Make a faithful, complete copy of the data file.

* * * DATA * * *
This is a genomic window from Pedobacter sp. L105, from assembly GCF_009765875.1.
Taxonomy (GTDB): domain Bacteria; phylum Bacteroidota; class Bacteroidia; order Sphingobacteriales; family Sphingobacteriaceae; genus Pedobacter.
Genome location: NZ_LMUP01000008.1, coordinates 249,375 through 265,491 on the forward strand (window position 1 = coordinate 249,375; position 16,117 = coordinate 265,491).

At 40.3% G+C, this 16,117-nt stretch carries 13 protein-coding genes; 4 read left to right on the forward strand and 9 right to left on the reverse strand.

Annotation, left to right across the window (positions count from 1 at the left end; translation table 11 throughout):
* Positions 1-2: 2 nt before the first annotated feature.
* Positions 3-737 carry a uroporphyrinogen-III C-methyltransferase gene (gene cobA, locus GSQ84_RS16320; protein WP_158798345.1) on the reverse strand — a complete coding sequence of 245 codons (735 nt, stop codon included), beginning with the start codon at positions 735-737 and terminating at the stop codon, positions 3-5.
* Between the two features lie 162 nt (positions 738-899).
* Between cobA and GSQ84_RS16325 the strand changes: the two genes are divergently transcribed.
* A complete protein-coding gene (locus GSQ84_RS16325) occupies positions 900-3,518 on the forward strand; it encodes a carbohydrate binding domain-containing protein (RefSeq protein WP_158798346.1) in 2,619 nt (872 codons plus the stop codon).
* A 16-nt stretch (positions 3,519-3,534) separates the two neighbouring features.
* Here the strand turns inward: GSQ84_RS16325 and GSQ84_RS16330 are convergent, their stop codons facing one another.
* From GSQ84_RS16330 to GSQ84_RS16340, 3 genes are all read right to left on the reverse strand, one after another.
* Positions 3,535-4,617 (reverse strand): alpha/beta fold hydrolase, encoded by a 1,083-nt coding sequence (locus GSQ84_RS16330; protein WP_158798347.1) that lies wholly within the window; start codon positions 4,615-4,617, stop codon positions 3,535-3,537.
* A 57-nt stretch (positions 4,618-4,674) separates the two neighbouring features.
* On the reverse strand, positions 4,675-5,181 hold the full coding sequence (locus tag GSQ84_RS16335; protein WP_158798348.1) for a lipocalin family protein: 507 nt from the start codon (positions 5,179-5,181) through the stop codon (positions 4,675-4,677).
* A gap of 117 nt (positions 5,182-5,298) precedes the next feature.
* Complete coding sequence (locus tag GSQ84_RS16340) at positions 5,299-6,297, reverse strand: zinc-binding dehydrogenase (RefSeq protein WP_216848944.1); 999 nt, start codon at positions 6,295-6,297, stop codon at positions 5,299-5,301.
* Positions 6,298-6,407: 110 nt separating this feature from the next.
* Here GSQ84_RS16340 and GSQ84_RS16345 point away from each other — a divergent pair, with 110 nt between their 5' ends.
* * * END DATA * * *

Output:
This is a genomic window from Pedobacter sp. L105, from assembly GCF_009765875.1.
Taxonomy (GTDB): domain Bacteria; phylum Bacteroidota; class Bacteroidia; order Sphingobacteriales; family Sphingobacteriaceae; genus Pedobacter.
Genome location: NZ_LMUP01000008.1, coordinates 249,375 through 265,491 on the forward strand (window position 1 = coordinate 249,375; position 16,117 = coordinate 265,491).

At 40.3% G+C, this 16,117-nt stretch carries 13 protein-coding genes; 4 read left to right on the forward strand and 9 right to left on the reverse strand.

Annotation, left to right across the window (positions count from 1 at the left end; translation table 11 throughout):
* Positions 1-2: 2 nt before the first annotated feature.
* Positions 3-737 carry a uroporphyrinogen-III C-methyltransferase gene (gene cobA, locus GSQ84_RS16320; protein WP_158798345.1) on the reverse strand — a complete coding sequence of 245 codons (735 nt, stop codon included), beginning with the start codon at positions 735-737 and terminating at the stop codon, positions 3-5.
* Between the two features lie 162 nt (positions 738-899).
* Between cobA and GSQ84_RS16325 the strand changes: the two genes are divergently transcribed.
* A complete protein-coding gene (locus GSQ84_RS16325) occupies positions 900-3,518 on the forward strand; it encodes a carbohydrate binding domain-containing protein (RefSeq protein WP_158798346.1) in 2,619 nt (872 codons plus the stop codon).
* A 16-nt stretch (positions 3,519-3,534) separates the two neighbouring features.
* Here the strand turns inward: GSQ84_RS16325 and GSQ84_RS16330 are convergent, their stop codons facing one another.
* From GSQ84_RS16330 to GSQ84_RS16340, 3 genes are all read right to left on the reverse strand, one after another.
* Positions 3,535-4,617 (reverse strand): alpha/beta fold hydrolase, encoded by a 1,083-nt coding sequence (locus GSQ84_RS16330; protein WP_158798347.1) that lies wholly within the window; start codon positions 4,615-4,617, stop codon positions 3,535-3,537.
* A 57-nt stretch (positions 4,618-4,674) separates the two neighbouring features.
* On the reverse strand, positions 4,675-5,181 hold the full coding sequence (locus tag GSQ84_RS16335; protein WP_158798348.1) for a lipocalin family protein: 507 nt from the start codon (positions 5,179-5,181) through the stop codon (positions 4,675-4,677).
* A gap of 117 nt (positions 5,182-5,298) precedes the next feature.
* Complete coding sequence (locus tag GSQ84_RS16340) at positions 5,299-6,297, reverse strand: zinc-binding dehydrogenase (RefSeq protein WP_216848944.1); 999 nt, start codon at positions 6,295-6,297, stop codon at positions 5,299-5,301.
* Positions 6,298-6,407: 110 nt separating this feature from the next.
* Here GSQ84_RS16340 and GSQ84_RS16345 point away from each other — a divergent pair, with 110 nt between their 5' ends.